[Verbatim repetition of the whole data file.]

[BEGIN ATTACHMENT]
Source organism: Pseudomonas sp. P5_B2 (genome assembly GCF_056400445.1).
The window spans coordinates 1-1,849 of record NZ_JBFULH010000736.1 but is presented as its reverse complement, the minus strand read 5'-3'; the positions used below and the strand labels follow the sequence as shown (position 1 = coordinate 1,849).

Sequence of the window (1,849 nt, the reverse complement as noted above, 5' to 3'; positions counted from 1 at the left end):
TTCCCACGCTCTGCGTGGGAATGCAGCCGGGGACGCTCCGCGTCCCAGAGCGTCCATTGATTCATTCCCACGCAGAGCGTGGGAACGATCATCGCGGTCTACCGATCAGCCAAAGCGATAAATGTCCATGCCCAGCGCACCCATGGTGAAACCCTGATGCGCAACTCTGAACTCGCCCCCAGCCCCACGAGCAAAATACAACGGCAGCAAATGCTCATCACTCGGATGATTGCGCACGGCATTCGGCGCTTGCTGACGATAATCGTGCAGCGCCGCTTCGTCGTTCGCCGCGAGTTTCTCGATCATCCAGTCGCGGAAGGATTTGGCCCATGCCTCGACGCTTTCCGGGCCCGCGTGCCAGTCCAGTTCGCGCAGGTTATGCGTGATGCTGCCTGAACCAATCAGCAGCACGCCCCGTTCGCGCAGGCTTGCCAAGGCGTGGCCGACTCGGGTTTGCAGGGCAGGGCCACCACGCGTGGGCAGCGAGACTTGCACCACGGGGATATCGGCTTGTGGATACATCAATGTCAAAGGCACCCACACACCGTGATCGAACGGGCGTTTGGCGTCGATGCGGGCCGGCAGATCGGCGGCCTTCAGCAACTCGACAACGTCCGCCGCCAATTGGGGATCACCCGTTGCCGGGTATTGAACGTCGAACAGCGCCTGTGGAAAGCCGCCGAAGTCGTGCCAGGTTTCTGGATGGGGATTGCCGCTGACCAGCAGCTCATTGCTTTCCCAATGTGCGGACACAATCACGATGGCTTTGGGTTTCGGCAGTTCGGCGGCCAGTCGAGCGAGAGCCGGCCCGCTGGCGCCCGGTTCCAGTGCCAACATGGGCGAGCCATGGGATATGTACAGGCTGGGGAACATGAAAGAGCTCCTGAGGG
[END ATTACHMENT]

Source organism: Pseudomonas sp. P5_B2 (genome assembly GCF_056400445.1).
The window spans coordinates 1-1,849 of record NZ_JBFULH010000736.1 but is presented as its reverse complement, the minus strand read 5'-3'; the positions used below and the strand labels follow the sequence as shown (position 1 = coordinate 1,849).

Sequence of the window (1,849 nt, the reverse complement as noted above, 5' to 3'; positions counted from 1 at the left end):
TTCCCACGCTCTGCGTGGGAATGCAGCCGGGGACGCTCCGCGTCCCAGAGCGTCCATTGATTCATTCCCACGCAGAGCGTGGGAACGATCATCGCGGTCTACCGATCAGCCAAAGCGATAAATGTCCATGCCCAGCGCACCCATGGTGAAACCCTGATGCGCAACTCTGAACTCGCCCCCAGCCCCACGAGCAAAATACAACGGCAGCAAATGCTCATCACTCGGATGATTGCGCACGGCATTCGGCGCTTGCTGACGATAATCGTGCAGCGCCGCTTCGTCGTTCGCCGCGAGTTTCTCGATCATCCAGTCGCGGAAGGATTTGGCCCATGCCTCGACGCTTTCCGGGCCCGCGTGCCAGTCCAGTTCGCGCAGGTTATGCGTGATGCTGCCTGAACCAATCAGCAGCACGCCCCGTTCGCGCAGGCTTGCCAAGGCGTGGCCGACTCGGGTTTGCAGGGCAGGGCCACCACGCGTGGGCAGCGAGACTTGCACCACGGGGATATCGGCTTGTGGATACATCAATGTCAAAGGCACCCACACACCGTGATCGAACGGGCGTTTGGCGTCGATGCGGGCCGGCAGATCGGCGGCCTTCAGCAACTCGACAACGTCCGCCGCCAATTGGGGATCACCCGTTGCCGGGTATTGAACGTCGAACAGCGCCTGTGGAAAGCCGCCGAAGTCGTGCCAGGTTTCTGGATGGGGATTGCCGCTGACCAGCAGCTCATTGCTTTCCCAATGTGCGGACACAATCACGATGGCTTTGGGTTTCGGCAGTTCGGCGGCCAGTCGAGCGAGAGCCGGCCCGCTGGCGCCCGGTTCCAGTGCCAACATGGGCGAGCCATGGGATATGTACAGGCTGGGGAACATGAAAGAGCTCCTGAGGG